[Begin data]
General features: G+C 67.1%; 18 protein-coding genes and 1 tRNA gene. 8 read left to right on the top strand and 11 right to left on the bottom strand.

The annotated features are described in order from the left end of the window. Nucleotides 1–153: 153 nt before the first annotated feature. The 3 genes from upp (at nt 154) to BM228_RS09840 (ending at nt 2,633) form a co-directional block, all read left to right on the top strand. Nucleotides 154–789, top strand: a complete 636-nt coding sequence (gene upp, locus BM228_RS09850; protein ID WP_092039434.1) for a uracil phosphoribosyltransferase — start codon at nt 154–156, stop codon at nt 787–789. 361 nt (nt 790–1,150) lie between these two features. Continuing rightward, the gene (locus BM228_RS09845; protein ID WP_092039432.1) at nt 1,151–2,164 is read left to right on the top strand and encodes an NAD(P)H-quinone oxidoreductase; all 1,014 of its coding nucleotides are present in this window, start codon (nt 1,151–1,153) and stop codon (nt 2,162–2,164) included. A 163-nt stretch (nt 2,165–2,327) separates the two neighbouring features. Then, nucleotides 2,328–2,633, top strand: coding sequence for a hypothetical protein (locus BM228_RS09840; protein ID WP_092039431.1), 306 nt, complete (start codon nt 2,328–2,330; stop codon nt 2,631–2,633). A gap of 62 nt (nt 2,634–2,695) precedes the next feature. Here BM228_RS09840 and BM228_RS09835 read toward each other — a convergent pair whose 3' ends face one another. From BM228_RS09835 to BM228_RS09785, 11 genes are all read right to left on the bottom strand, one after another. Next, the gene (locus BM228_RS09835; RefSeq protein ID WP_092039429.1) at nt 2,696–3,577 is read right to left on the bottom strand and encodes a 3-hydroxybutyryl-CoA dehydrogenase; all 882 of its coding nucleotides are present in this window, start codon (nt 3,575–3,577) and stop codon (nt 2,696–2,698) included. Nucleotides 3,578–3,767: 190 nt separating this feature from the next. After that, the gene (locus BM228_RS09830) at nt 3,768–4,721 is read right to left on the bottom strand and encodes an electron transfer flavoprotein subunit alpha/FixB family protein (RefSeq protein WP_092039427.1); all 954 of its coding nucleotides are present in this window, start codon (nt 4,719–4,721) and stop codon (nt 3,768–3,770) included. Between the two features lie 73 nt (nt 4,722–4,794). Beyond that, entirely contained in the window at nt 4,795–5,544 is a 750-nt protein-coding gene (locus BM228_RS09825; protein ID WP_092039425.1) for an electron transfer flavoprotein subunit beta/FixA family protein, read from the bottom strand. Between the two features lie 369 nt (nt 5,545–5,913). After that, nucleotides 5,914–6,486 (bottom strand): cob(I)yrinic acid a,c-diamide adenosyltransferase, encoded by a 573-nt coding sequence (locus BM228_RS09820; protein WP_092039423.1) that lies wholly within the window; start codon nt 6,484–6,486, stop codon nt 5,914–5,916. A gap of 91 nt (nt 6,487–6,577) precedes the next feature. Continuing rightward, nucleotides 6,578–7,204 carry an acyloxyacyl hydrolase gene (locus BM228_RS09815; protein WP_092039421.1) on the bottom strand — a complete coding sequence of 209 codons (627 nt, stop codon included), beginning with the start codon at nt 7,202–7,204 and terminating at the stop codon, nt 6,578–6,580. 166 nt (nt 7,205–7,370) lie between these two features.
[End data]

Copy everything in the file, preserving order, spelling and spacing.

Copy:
General features: G+C 67.1%; 18 protein-coding genes and 1 tRNA gene. 8 read left to right on the top strand and 11 right to left on the bottom strand.

The annotated features are described in order from the left end of the window. Nucleotides 1–153: 153 nt before the first annotated feature. The 3 genes from upp (at nt 154) to BM228_RS09840 (ending at nt 2,633) form a co-directional block, all read left to right on the top strand. Nucleotides 154–789, top strand: a complete 636-nt coding sequence (gene upp, locus BM228_RS09850; protein ID WP_092039434.1) for a uracil phosphoribosyltransferase — start codon at nt 154–156, stop codon at nt 787–789. 361 nt (nt 790–1,150) lie between these two features. Continuing rightward, the gene (locus BM228_RS09845; protein ID WP_092039432.1) at nt 1,151–2,164 is read left to right on the top strand and encodes an NAD(P)H-quinone oxidoreductase; all 1,014 of its coding nucleotides are present in this window, start codon (nt 1,151–1,153) and stop codon (nt 2,162–2,164) included. A 163-nt stretch (nt 2,165–2,327) separates the two neighbouring features. Then, nucleotides 2,328–2,633, top strand: coding sequence for a hypothetical protein (locus BM228_RS09840; protein ID WP_092039431.1), 306 nt, complete (start codon nt 2,328–2,330; stop codon nt 2,631–2,633). A gap of 62 nt (nt 2,634–2,695) precedes the next feature. Here BM228_RS09840 and BM228_RS09835 read toward each other — a convergent pair whose 3' ends face one another. From BM228_RS09835 to BM228_RS09785, 11 genes are all read right to left on the bottom strand, one after another. Next, the gene (locus BM228_RS09835; RefSeq protein ID WP_092039429.1) at nt 2,696–3,577 is read right to left on the bottom strand and encodes a 3-hydroxybutyryl-CoA dehydrogenase; all 882 of its coding nucleotides are present in this window, start codon (nt 3,575–3,577) and stop codon (nt 2,696–2,698) included. Nucleotides 3,578–3,767: 190 nt separating this feature from the next. After that, the gene (locus BM228_RS09830) at nt 3,768–4,721 is read right to left on the bottom strand and encodes an electron transfer flavoprotein subunit alpha/FixB family protein (RefSeq protein WP_092039427.1); all 954 of its coding nucleotides are present in this window, start codon (nt 4,719–4,721) and stop codon (nt 3,768–3,770) included. Between the two features lie 73 nt (nt 4,722–4,794). Beyond that, entirely contained in the window at nt 4,795–5,544 is a 750-nt protein-coding gene (locus BM228_RS09825; protein ID WP_092039425.1) for an electron transfer flavoprotein subunit beta/FixA family protein, read from the bottom strand. Between the two features lie 369 nt (nt 5,545–5,913). After that, nucleotides 5,914–6,486 (bottom strand): cob(I)yrinic acid a,c-diamide adenosyltransferase, encoded by a 573-nt coding sequence (locus BM228_RS09820; protein WP_092039423.1) that lies wholly within the window; start codon nt 6,484–6,486, stop codon nt 5,914–5,916. A gap of 91 nt (nt 6,487–6,577) precedes the next feature. Continuing rightward, nucleotides 6,578–7,204 carry an acyloxyacyl hydrolase gene (locus BM228_RS09815; protein WP_092039421.1) on the bottom strand — a complete coding sequence of 209 codons (627 nt, stop codon included), beginning with the start codon at nt 7,202–7,204 and terminating at the stop codon, nt 6,578–6,580. 166 nt (nt 7,205–7,370) lie between these two features.